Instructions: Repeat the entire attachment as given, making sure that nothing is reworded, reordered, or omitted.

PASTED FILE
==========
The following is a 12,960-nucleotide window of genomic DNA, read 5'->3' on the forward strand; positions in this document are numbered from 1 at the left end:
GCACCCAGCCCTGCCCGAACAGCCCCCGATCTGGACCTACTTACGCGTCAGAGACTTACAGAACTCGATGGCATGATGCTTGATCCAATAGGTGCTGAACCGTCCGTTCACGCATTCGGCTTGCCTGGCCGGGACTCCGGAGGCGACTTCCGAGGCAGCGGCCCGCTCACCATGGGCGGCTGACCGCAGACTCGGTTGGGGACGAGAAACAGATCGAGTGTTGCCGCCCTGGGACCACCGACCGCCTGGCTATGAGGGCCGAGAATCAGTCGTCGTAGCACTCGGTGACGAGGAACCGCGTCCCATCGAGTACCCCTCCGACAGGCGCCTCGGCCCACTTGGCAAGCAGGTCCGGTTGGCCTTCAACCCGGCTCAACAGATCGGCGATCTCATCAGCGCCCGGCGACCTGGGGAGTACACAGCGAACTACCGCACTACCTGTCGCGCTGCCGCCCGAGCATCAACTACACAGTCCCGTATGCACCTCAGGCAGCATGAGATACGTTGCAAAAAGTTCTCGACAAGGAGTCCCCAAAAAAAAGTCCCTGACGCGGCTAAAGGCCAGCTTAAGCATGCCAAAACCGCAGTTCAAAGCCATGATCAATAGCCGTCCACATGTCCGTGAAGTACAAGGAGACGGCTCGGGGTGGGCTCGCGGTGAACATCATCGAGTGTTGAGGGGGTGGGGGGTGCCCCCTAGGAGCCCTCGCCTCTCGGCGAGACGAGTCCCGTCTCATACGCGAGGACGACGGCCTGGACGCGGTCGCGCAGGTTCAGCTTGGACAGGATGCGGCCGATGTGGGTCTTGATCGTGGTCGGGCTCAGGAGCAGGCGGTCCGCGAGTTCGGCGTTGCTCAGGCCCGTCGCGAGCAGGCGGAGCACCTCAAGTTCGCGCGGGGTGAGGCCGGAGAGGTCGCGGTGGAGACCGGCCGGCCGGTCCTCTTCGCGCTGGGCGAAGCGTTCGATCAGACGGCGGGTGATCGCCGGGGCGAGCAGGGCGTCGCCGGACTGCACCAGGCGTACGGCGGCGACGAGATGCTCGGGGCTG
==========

The following is a 12,960-nucleotide window of genomic DNA, read 5'->3' on the forward strand; positions in this document are numbered from 1 at the left end:
GCACCCAGCCCTGCCCGAACAGCCCCCGATCTGGACCTACTTACGCGTCAGAGACTTACAGAACTCGATGGCATGATGCTTGATCCAATAGGTGCTGAACCGTCCGTTCACGCATTCGGCTTGCCTGGCCGGGACTCCGGAGGCGACTTCCGAGGCAGCGGCCCGCTCACCATGGGCGGCTGACCGCAGACTCGGTTGGGGACGAGAAACAGATCGAGTGTTGCCGCCCTGGGACCACCGACCGCCTGGCTATGAGGGCCGAGAATCAGTCGTCGTAGCACTCGGTGACGAGGAACCGCGTCCCATCGAGTACCCCTCCGACAGGCGCCTCGGCCCACTTGGCAAGCAGGTCCGGTTGGCCTTCAACCCGGCTCAACAGATCGGCGATCTCATCAGCGCCCGGCGACCTGGGGAGTACACAGCGAACTACCGCACTACCTGTCGCGCTGCCGCCCGAGCATCAACTACACAGTCCCGTATGCACCTCAGGCAGCATGAGATACGTTGCAAAAAGTTCTCGACAAGGAGTCCCCAAAAAAAAGTCCCTGACGCGGCTAAAGGCCAGCTTAAGCATGCCAAAACCGCAGTTCAAAGCCATGATCAATAGCCGTCCACATGTCCGTGAAGTACAAGGAGACGGCTCGGGGTGGGCTCGCGGTGAACATCATCGAGTGTTGAGGGGGTGGGGGGTGCCCCCTAGGAGCCCTCGCCTCTCGGCGAGACGAGTCCCGTCTCATACGCGAGGACGACGGCCTGGACGCGGTCGCGCAGGTTCAGCTTGGACAGGATGCGGCCGATGTGGGTCTTGATCGTGGTCGGGCTCAGGAGCAGGCGGTCCGCGAGTTCGGCGTTGCTCAGGCCCGTCGCGAGCAGGCGGAGCACCTCAAGTTCGCGCGGGGTGAGGCCGGAGAGGTCGCGGTGGAGACCGGCCGGCCGGTCCTCTTCGCGCTGGGCGAAGCGTTCGATCAGACGGCGGGTGATCGCCGGGGCGAGCAGGGCGTCGCCGGACTGCACCAGGCGTACGGCGGCGACGAGATGCTCGGGGCTG